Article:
such a small tasting room can house such big beers!
Not wasting any time, I lined up their ESB (5.5% English version), IPA (7% West Coast style), Yule Smith – Summer (9.5% double IPA), Grand Cru (10.5% Belgian strong dark), Wee Heavy (10.0% Scotch ale), Speedway Stout (12.5% imperial stout) and proceeded to further my midday buzz.
Although AleSmith’s flagship beer is their ESB, I believe they are best known for their IPA and Speedway Stout. Their IPA consistently is rated as one of the top IPAs around the globe, and is incredibly balanced at 7% ABV. While the hop character has a bit of new school flair with Simcoe and Amarillo in the mix, the firm malt backbone sets AleSmith apart from a lot of new school IPAs where malt is used primarily as a vehicle to deliver hops (for the record, I love both approaches). The Speedway Stout is a coffee infused beast of a stout. This is definitely not a session beer! This beer fresh at the brewery is very aggressive with strong alcohol, but will undoubtedly age extremely well. Well aged versions offer a much more rounded mouthfeel where the complexities of the coffee, chocolate, roast, and caramel notes become sublime. I have one of these babies in my “cellar” waiting to be drank on a cold winters’ day hanging out by the fire!
This was the first time I had had their Grand Cru and Wee Heavy. Both of these beers have an incredible, full bodied mouthfeel that somehow comes off dry and leaves me wanting to drink a pint of a 10% beer. I would love to have taken a bottle of each of these beers back with me, but I went for the Wee Heavy as it’s not a style that gets a lot of representation in my neck of the woods.
After enjoying the exceptional beers at AleSmith, we headed off for Ballast Point a short drive away on the east side of I-15. Of the five breweries visited on our beer tour, Ballast Point was second only to Stone in terms of production. Aside from Ballast Point’s Sculpin IPA and Calico Amber Ale, I wasn’t familiar with any of their other beers. So I was quite surprised to see 25 or so tap handles and even a couple cask-fed goose necks. So many beers, so little liver!
I got samples of the Longfin Lager (5% helles lager), Calico Amber Ale (5.5% West Coast version), Big Eye IPA (7% West Coast style), Sculpin IPA, Dorado Double IPA (10% imperial IPA), and Indra Kunindra (7% export stout with spices).
Calico Amber Ale is one of my favorite ambers alongside Bear Republic’s Red Rocket. It has loads of crystal malt character but tons of US hops to cut through it and balance it out. The Big Eye is a full bodied, resinous IPA. I quite prefer the Sculpin with its complex, new school hop nose and bitter dry finish (this beer finishes at 1.008!), and apparently a lot of other folks do too with its well deserved fame. The Dorado Double IPA felt more like an imperial IPA at 10% with a lot of noticeable alcohol alongside some incredible hop character. The Indra Kunindra was a different take on spiced beers using curry, cumin, cayenne, toasted coconut, and kaffir lime. While it certainly was a sensory explosion, it wasn’t my cup of tea, or beer that is. It might have left a different impression if the stout had a solid, dextrinous body to balance out the hot, sharp spices. Nonetheless, the idea of this beer showcases Ballast Point’s mission to experiment and break craft beer boundaries.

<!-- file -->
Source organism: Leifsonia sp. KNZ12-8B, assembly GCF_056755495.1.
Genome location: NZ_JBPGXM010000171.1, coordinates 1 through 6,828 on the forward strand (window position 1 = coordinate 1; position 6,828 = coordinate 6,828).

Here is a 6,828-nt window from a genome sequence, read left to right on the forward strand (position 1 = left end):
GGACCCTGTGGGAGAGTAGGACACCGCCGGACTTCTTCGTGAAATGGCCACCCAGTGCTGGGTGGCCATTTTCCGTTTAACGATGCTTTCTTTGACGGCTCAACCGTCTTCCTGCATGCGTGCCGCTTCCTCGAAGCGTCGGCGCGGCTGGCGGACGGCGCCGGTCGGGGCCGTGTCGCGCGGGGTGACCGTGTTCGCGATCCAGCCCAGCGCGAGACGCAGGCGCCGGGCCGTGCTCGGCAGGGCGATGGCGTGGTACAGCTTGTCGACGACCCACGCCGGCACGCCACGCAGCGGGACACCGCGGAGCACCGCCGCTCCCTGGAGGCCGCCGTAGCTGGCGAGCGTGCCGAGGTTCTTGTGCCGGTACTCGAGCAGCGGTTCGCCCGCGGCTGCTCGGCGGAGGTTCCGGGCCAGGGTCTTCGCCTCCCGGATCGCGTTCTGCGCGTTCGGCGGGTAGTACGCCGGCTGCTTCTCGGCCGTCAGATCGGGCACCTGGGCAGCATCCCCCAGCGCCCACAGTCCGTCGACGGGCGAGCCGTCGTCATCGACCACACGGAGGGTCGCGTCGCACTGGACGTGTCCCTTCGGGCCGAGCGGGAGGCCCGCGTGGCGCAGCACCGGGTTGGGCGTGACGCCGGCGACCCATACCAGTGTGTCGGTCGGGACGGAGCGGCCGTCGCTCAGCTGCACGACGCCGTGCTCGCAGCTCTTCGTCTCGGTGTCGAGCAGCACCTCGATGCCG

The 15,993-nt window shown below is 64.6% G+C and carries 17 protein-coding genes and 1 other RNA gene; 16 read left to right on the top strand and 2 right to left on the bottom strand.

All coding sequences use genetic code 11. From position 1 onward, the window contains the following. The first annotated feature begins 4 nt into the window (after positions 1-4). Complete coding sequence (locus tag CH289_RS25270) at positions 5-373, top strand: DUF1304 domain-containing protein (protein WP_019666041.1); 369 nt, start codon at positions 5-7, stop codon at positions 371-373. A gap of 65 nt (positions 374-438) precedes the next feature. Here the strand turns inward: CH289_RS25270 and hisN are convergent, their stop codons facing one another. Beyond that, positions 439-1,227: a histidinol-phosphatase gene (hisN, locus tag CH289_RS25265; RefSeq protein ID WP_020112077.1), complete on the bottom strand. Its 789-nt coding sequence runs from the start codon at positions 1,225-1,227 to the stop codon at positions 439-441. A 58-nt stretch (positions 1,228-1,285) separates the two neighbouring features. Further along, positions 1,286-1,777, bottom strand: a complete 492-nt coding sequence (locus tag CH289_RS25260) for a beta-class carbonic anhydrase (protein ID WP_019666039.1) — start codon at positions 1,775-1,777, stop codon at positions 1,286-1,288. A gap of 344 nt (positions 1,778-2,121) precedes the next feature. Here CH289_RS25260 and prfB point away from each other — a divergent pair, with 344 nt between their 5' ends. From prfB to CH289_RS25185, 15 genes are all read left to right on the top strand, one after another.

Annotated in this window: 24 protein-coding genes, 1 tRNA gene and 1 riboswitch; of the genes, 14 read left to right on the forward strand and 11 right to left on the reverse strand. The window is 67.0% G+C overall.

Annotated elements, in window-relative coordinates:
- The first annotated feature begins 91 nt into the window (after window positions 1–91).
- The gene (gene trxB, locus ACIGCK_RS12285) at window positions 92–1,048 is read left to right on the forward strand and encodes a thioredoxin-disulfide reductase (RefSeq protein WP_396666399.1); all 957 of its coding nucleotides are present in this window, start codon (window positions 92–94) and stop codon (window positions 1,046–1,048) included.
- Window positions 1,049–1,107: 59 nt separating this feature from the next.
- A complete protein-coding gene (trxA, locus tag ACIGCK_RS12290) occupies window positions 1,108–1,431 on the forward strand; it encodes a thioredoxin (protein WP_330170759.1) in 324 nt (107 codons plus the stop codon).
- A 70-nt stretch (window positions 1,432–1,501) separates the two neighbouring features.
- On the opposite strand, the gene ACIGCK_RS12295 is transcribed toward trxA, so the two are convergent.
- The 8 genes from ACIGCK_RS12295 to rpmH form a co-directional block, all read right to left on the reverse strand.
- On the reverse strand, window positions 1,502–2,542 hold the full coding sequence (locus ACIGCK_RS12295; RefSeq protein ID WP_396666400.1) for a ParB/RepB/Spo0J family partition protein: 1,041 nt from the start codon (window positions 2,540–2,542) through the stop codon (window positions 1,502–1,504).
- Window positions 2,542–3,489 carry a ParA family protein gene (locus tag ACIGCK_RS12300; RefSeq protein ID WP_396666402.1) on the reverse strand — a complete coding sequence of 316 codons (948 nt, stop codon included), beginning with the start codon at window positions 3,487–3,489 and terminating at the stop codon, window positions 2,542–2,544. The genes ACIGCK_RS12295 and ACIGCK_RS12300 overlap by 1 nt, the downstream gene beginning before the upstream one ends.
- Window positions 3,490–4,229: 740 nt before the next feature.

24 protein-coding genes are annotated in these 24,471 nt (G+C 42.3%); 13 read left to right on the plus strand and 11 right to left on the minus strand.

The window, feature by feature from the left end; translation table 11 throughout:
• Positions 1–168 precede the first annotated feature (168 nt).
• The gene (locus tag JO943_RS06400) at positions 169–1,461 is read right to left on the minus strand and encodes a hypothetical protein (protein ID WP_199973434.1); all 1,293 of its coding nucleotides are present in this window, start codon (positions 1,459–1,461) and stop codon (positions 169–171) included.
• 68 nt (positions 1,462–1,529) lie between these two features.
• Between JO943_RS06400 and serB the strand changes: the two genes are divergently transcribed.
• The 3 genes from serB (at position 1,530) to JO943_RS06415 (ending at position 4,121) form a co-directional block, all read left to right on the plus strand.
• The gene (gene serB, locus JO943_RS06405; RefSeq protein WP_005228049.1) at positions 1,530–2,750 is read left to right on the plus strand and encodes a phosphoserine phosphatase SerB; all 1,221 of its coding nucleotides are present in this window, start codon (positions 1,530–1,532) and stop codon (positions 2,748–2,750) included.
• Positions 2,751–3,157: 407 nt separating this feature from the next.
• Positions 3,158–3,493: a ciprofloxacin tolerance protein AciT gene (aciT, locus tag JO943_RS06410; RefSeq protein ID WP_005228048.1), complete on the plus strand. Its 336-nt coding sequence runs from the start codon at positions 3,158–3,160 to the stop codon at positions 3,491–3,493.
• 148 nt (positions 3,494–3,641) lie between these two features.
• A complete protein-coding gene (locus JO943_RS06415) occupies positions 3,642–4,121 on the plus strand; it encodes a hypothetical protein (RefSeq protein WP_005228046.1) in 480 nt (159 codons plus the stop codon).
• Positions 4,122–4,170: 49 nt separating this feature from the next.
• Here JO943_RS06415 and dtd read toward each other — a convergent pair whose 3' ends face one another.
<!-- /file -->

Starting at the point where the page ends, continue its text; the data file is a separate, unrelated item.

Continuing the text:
Our next stop only resulted from the advice of a San Diego County resident and beer enthusiast Tim Taylor (@timtaylor22); otherwise I would have missed this gem – Societe Brewing Co. Societe, located in Kearny Mesa, has only been open for one year, but is already making waves in the San Diego County craft beer scene.
Societe was founded by Travis Smith and Doug Constantiner. Travis brewed for Russian River and lastly The Bruery, where he met Doug. Not surprising from the caliber of beers produced at their former employers’ breweries, they are now brewing super solid beers of their own. They have a new 20bbl brew house in a large warehouse – complete with a huge barrel room and tasting room – that is perfect for the multiple expansions that will surely take place in the near future. They currently only serve draught and have a bustling growler business rolling.
Their current lineup comprises a pale ale, IPAs, Belgians, and an imperial stout, but barrel-aged, and funk beers are busy maturing. I sampled The Pupil (7.5% West Coast IPA), The Apprentice (7.5% West Coast IPA), The Harlot (6% Belgian “Extra”), The Debutante (6.9% Belgian “Amber”), The Widow (9.2% Belgian Strong Dark), and The Butcher (9.8% Imperial Stout).
I have to admit that at this point in the day, I was suffering from a bit of hop-induced pallet fatigue. This was very unfortunate as I couldn’t fully appreciate the hoppy offerings of The Pupil and The Apprentice. All I could subjectively assess was they both had a great mouthfeel, finished dry, and went down like a pale ale despite 7.5% ABV. I do recall the hop noses being of new school order. But judging by how
these beers are being rated, they are world-class.